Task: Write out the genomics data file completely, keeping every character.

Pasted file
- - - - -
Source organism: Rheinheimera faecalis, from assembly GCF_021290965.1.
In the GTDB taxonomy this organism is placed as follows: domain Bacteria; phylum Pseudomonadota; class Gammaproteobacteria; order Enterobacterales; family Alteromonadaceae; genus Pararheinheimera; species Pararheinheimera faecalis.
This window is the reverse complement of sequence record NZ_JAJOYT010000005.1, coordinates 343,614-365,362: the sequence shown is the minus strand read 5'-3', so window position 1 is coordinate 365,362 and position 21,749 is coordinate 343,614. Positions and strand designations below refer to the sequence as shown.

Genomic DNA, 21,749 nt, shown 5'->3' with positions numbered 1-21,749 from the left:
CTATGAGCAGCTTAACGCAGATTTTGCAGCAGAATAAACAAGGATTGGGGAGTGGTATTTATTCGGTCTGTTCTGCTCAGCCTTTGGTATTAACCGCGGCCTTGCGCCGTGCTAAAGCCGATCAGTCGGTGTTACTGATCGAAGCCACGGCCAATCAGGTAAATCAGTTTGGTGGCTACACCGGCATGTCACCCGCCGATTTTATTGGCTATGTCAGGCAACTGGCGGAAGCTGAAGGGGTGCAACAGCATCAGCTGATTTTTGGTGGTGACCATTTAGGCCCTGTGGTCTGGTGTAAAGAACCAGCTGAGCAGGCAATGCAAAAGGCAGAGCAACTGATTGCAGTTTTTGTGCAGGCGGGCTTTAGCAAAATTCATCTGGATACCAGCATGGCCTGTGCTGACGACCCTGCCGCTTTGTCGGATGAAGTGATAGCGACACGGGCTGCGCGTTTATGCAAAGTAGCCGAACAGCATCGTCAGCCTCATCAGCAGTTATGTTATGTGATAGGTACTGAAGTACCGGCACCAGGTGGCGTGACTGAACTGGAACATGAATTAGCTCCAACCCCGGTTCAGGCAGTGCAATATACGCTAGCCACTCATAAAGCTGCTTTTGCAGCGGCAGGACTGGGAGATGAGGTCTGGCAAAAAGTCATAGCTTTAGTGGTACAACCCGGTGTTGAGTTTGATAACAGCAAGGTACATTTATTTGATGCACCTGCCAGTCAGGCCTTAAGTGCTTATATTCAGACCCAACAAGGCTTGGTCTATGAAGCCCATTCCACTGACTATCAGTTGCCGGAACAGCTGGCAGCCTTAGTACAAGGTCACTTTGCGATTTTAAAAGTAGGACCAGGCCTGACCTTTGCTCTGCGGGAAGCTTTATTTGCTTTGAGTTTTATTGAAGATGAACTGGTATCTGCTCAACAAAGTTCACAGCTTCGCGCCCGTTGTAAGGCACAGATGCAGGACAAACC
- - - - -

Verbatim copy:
Source organism: Rheinheimera faecalis, from assembly GCF_021290965.1.
In the GTDB taxonomy this organism is placed as follows: domain Bacteria; phylum Pseudomonadota; class Gammaproteobacteria; order Enterobacterales; family Alteromonadaceae; genus Pararheinheimera; species Pararheinheimera faecalis.
This window is the reverse complement of sequence record NZ_JAJOYT010000005.1, coordinates 343,614-365,362: the sequence shown is the minus strand read 5'-3', so window position 1 is coordinate 365,362 and position 21,749 is coordinate 343,614. Positions and strand designations below refer to the sequence as shown.

Genomic DNA, 21,749 nt, shown 5'->3' with positions numbered 1-21,749 from the left:
CTATGAGCAGCTTAACGCAGATTTTGCAGCAGAATAAACAAGGATTGGGGAGTGGTATTTATTCGGTCTGTTCTGCTCAGCCTTTGGTATTAACCGCGGCCTTGCGCCGTGCTAAAGCCGATCAGTCGGTGTTACTGATCGAAGCCACGGCCAATCAGGTAAATCAGTTTGGTGGCTACACCGGCATGTCACCCGCCGATTTTATTGGCTATGTCAGGCAACTGGCGGAAGCTGAAGGGGTGCAACAGCATCAGCTGATTTTTGGTGGTGACCATTTAGGCCCTGTGGTCTGGTGTAAAGAACCAGCTGAGCAGGCAATGCAAAAGGCAGAGCAACTGATTGCAGTTTTTGTGCAGGCGGGCTTTAGCAAAATTCATCTGGATACCAGCATGGCCTGTGCTGACGACCCTGCCGCTTTGTCGGATGAAGTGATAGCGACACGGGCTGCGCGTTTATGCAAAGTAGCCGAACAGCATCGTCAGCCTCATCAGCAGTTATGTTATGTGATAGGTACTGAAGTACCGGCACCAGGTGGCGTGACTGAACTGGAACATGAATTAGCTCCAACCCCGGTTCAGGCAGTGCAATATACGCTAGCCACTCATAAAGCTGCTTTTGCAGCGGCAGGACTGGGAGATGAGGTCTGGCAAAAAGTCATAGCTTTAGTGGTACAACCCGGTGTTGAGTTTGATAACAGCAAGGTACATTTATTTGATGCACCTGCCAGTCAGGCCTTAAGTGCTTATATTCAGACCCAACAAGGCTTGGTCTATGAAGCCCATTCCACTGACTATCAGTTGCCGGAACAGCTGGCAGCCTTAGTACAAGGTCACTTTGCGATTTTAAAAGTAGGACCAGGCCTGACCTTTGCTCTGCGGGAAGCTTTATTTGCTTTGAGTTTTATTGAAGATGAACTGGTATCTGCTCAACAAAGTTCACAGCTTCGCGCCCGTTGTAAGGCACAGATGCAGGACAAACC